Steve Nelson wrote a powerful case for opting out from state testing.

“”Opt-out” may be the most important political movement of this generation. It may seem, at first glance, a small ripple in the education reform debate — an understandable reaction to the frustration over increased testing and test-prep in America’s schools. I suggest that it is much more important than meets the eye.

That “first glance” is important in its own right. There is no reasonable argument in support of the tedious, stressful mess that education reform has made of the nation’s schools. Even within its own circular, self-fulfilling paradigm, the testing and accountability era has been a dismal failure. Test scores are essentially meaningless as a measure of real learning, but even by this empty standard, no progress is evident. For this analysis, let us just stipulate that it has not even achieved the limited objectives on which policy is predicated.

The broader issue is hidden within plain sight: This growing struggle over the future of American education may be proxy for the future of our democratic republic.

Most folks who follow education policy debates are familiar with the players and high stakes. Dozens of AstroTurf organizations are funded by the same Daddies Warbucks: Bill and Melinda Gates, Eli Broad, the Walton Family Foundation. The incestuous network they’ve created, aided and abetted by the Brothers Koch and the publishing cartel, Pearson, ETS, McGraw Hill, are engaged in a hostile takeover of the entire education enterprise in America.

The Common Core and its primary architect, David Coleman, are parts of a well-oiled, cradle-to-grave machine. It has been going on for years, beginning when George W. Bush was Governor of Texas and helped the industry-led Phonics First movement begin the insidious commercialization of education. Many others, especially “Mercedes Schneider in her wonderful book, A Chronicle of Echoes: Who’s Who in the Implosion of American Public Education,” have exposed this process in alarming detail.

Fed up by the dreadful experiences their children are having in school, parents and teachers are beginning to resist. In New Jersey, Illinois and New York, for example, the opt-out movement is gaining strength. A national organization called United Opt Out is working tirelessly to unite the many strands of this genuine grassroots effort.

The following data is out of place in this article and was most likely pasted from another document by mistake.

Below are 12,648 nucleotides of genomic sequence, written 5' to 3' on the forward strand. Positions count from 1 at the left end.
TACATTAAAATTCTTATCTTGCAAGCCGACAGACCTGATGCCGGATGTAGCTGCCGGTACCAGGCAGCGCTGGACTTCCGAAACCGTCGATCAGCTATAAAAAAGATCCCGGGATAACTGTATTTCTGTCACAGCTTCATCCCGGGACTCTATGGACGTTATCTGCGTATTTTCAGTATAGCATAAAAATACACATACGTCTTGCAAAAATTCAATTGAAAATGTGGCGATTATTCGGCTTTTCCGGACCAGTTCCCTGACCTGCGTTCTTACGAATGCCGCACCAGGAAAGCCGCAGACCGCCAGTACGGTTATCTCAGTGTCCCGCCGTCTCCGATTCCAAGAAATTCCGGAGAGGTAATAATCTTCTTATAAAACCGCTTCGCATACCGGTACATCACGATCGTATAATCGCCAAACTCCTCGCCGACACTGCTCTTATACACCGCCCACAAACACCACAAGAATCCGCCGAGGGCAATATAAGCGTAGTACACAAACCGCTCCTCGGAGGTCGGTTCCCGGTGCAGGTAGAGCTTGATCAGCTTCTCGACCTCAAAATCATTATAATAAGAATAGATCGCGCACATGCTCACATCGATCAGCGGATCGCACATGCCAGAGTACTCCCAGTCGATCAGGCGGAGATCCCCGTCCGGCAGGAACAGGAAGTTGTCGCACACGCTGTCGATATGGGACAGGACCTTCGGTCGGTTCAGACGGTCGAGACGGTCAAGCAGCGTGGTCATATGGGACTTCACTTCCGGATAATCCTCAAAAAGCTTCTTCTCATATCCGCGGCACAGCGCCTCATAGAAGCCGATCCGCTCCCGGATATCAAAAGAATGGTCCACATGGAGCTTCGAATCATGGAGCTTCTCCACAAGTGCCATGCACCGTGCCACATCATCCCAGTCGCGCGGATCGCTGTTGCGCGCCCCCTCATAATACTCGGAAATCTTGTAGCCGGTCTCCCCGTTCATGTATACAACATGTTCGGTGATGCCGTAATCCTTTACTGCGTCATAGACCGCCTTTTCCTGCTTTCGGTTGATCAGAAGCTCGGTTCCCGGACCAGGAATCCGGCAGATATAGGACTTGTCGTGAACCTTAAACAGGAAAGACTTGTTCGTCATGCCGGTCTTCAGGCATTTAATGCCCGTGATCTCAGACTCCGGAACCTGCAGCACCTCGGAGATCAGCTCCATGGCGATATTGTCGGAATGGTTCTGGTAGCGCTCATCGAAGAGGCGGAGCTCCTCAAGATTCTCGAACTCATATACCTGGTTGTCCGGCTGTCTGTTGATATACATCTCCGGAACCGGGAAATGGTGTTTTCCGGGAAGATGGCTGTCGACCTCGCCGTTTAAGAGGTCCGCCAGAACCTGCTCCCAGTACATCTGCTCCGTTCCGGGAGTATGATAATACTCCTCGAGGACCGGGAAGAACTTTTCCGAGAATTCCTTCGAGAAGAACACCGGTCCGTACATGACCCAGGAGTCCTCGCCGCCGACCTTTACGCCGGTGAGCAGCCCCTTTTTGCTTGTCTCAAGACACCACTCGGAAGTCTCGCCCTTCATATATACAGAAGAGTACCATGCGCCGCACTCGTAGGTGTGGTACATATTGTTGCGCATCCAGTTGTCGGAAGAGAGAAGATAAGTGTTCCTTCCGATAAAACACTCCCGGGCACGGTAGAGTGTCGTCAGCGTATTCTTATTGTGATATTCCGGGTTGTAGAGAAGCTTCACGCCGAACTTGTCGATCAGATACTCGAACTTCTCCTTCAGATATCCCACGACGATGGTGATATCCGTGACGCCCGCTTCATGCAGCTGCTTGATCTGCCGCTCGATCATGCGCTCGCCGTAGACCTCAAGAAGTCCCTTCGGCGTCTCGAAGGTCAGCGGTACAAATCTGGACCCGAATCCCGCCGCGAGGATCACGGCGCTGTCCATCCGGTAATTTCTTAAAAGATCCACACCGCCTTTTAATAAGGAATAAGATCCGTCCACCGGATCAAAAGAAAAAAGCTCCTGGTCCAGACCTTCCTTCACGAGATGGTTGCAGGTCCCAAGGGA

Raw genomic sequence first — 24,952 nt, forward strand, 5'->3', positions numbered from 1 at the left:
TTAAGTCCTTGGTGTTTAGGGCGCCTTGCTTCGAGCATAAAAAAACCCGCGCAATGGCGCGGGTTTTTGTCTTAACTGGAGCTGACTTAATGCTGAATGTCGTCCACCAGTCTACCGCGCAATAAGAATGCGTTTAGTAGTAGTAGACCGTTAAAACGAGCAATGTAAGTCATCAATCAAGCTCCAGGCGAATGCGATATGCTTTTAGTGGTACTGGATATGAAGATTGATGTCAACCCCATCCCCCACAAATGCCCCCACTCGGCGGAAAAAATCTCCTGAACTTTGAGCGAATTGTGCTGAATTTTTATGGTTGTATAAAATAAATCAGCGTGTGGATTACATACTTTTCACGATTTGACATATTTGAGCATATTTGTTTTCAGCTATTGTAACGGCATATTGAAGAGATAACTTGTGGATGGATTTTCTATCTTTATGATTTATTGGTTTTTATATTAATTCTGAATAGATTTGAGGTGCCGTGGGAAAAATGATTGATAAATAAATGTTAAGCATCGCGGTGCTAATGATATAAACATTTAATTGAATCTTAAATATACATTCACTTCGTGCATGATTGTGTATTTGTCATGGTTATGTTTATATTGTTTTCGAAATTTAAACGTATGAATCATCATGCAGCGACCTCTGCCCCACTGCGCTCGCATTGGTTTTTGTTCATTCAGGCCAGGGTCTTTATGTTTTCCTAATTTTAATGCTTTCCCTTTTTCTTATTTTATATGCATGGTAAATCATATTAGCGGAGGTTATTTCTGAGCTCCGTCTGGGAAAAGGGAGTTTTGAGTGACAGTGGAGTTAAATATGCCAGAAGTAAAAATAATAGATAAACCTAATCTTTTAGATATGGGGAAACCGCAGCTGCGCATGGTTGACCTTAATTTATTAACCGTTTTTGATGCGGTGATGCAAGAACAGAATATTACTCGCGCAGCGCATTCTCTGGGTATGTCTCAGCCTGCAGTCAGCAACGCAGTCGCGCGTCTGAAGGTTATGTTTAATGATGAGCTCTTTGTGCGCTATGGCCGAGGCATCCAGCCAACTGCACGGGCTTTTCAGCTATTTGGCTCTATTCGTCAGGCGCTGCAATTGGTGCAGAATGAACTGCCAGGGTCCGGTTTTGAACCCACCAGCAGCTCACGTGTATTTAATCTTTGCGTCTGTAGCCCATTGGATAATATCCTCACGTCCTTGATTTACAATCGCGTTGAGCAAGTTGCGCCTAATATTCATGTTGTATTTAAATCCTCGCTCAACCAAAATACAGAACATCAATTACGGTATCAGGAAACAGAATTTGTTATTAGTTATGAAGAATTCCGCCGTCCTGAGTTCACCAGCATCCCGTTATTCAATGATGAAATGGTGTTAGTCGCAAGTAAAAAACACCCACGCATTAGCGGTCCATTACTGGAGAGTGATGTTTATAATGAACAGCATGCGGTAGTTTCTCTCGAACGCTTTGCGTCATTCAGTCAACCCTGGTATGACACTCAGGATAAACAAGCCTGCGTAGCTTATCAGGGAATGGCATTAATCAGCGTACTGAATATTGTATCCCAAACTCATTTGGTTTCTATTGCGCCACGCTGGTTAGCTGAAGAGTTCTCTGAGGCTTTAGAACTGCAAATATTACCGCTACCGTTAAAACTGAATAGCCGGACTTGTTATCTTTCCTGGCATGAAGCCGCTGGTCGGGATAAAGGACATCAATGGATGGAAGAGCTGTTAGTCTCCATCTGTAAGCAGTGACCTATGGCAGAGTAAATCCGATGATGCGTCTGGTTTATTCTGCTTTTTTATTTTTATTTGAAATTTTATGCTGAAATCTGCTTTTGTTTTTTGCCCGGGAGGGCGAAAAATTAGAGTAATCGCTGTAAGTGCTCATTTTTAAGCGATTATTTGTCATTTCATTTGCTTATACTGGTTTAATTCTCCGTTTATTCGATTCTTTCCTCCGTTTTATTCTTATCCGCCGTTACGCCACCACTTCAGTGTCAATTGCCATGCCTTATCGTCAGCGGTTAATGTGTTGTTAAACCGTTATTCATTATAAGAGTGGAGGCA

Many of these parents may not be aware of the broader importance of this nascent national movement. They are just standing up for the well-being of their children. It is this simple, yet powerful, impulse that is at the root of every critical political movement in our history. Institutionalized social injustice is, at its core, the aggregate impact of highly personal injury. And millions of American children are indeed being injured in the stark, punitive, increasingly barren wake of so-called education reform.

The stakes are high already, but this battle is going to dramatically escalate. Mark my word. Every incremental growth in the opt-out movement is going to draw increasingly severe response. This is not even about education any more. It is about money. There is no reliable estimate of the overall investment in testing, the Common Core, and the various sub-industries education reform has spawned. As frequently noted, pre-secondary education is at least a $500 billion market and the capital invested to date will not be squandered without a fight. Hundreds of millions if not billions of dollars are in the pot, and these folks don’t like losing…..

“If enough parents are willing to join the movement, keep their children home on test days, ignore the threats, the battle lines will be clear. School officials, local school boards, state legislators and members of Congress will be faced with a real school choice: Whose side are you on? America’s children and families or a shadow government of plutocrats, investment bankers and publishing companies?

“Opt-out! Even if your child likes tests, keep her home. Like every other powerful movement in American history, this one requires a snowstorm of small acts of defiance. Which side of history will you be on?”